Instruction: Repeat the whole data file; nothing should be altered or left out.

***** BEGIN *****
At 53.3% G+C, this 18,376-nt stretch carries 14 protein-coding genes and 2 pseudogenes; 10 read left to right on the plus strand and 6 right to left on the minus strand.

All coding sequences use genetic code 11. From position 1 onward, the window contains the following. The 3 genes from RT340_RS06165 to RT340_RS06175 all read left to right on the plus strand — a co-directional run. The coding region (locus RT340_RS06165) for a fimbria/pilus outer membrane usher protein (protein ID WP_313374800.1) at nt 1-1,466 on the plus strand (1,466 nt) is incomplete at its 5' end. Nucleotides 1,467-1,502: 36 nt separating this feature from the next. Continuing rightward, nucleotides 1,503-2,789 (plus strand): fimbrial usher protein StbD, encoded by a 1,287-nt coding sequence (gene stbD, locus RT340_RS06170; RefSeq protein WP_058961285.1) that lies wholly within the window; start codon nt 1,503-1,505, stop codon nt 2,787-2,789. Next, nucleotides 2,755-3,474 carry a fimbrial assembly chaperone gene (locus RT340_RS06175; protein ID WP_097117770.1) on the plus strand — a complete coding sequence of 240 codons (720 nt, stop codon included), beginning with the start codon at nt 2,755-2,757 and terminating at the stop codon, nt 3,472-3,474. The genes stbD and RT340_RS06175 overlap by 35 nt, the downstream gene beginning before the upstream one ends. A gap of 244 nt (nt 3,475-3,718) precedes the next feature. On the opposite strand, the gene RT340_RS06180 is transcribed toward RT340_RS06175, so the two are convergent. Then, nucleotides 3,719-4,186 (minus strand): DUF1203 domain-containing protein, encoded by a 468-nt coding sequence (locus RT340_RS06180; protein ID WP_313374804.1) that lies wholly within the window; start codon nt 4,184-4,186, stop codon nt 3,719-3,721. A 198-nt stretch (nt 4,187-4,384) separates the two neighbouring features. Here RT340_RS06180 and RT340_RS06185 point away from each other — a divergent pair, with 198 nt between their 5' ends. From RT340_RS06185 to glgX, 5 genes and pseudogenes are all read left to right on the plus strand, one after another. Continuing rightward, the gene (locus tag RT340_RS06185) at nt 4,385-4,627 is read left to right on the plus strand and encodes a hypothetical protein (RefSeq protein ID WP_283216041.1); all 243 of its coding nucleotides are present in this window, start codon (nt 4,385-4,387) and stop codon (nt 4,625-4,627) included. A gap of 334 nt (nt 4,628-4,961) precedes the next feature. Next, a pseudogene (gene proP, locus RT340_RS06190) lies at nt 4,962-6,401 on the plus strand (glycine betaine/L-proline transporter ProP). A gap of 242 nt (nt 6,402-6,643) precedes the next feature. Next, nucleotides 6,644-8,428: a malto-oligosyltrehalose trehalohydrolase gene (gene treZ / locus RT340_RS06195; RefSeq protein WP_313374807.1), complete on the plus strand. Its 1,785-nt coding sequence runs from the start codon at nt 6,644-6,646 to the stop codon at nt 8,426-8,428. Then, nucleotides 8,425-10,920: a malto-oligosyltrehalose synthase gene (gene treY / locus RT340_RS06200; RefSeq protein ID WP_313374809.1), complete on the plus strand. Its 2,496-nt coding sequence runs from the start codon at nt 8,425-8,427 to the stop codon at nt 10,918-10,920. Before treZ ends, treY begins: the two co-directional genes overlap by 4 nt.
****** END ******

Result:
At 53.3% G+C, this 18,376-nt stretch carries 14 protein-coding genes and 2 pseudogenes; 10 read left to right on the plus strand and 6 right to left on the minus strand.

All coding sequences use genetic code 11. From position 1 onward, the window contains the following. The 3 genes from RT340_RS06165 to RT340_RS06175 all read left to right on the plus strand — a co-directional run. The coding region (locus RT340_RS06165) for a fimbria/pilus outer membrane usher protein (protein ID WP_313374800.1) at nt 1-1,466 on the plus strand (1,466 nt) is incomplete at its 5' end. Nucleotides 1,467-1,502: 36 nt separating this feature from the next. Continuing rightward, nucleotides 1,503-2,789 (plus strand): fimbrial usher protein StbD, encoded by a 1,287-nt coding sequence (gene stbD, locus RT340_RS06170; RefSeq protein WP_058961285.1) that lies wholly within the window; start codon nt 1,503-1,505, stop codon nt 2,787-2,789. Next, nucleotides 2,755-3,474 carry a fimbrial assembly chaperone gene (locus RT340_RS06175; protein ID WP_097117770.1) on the plus strand — a complete coding sequence of 240 codons (720 nt, stop codon included), beginning with the start codon at nt 2,755-2,757 and terminating at the stop codon, nt 3,472-3,474. The genes stbD and RT340_RS06175 overlap by 35 nt, the downstream gene beginning before the upstream one ends. A gap of 244 nt (nt 3,475-3,718) precedes the next feature. On the opposite strand, the gene RT340_RS06180 is transcribed toward RT340_RS06175, so the two are convergent. Then, nucleotides 3,719-4,186 (minus strand): DUF1203 domain-containing protein, encoded by a 468-nt coding sequence (locus RT340_RS06180; protein ID WP_313374804.1) that lies wholly within the window; start codon nt 4,184-4,186, stop codon nt 3,719-3,721. A 198-nt stretch (nt 4,187-4,384) separates the two neighbouring features. Here RT340_RS06180 and RT340_RS06185 point away from each other — a divergent pair, with 198 nt between their 5' ends. From RT340_RS06185 to glgX, 5 genes and pseudogenes are all read left to right on the plus strand, one after another. Continuing rightward, the gene (locus tag RT340_RS06185) at nt 4,385-4,627 is read left to right on the plus strand and encodes a hypothetical protein (RefSeq protein ID WP_283216041.1); all 243 of its coding nucleotides are present in this window, start codon (nt 4,385-4,387) and stop codon (nt 4,625-4,627) included. A gap of 334 nt (nt 4,628-4,961) precedes the next feature. Next, a pseudogene (gene proP, locus RT340_RS06190) lies at nt 4,962-6,401 on the plus strand (glycine betaine/L-proline transporter ProP). A gap of 242 nt (nt 6,402-6,643) precedes the next feature. Next, nucleotides 6,644-8,428: a malto-oligosyltrehalose trehalohydrolase gene (gene treZ / locus RT340_RS06195; RefSeq protein WP_313374807.1), complete on the plus strand. Its 1,785-nt coding sequence runs from the start codon at nt 6,644-6,646 to the stop codon at nt 8,426-8,428. Then, nucleotides 8,425-10,920: a malto-oligosyltrehalose synthase gene (gene treY / locus RT340_RS06200; RefSeq protein ID WP_313374809.1), complete on the plus strand. Its 2,496-nt coding sequence runs from the start codon at nt 8,425-8,427 to the stop codon at nt 10,918-10,920. Before treZ ends, treY begins: the two co-directional genes overlap by 4 nt.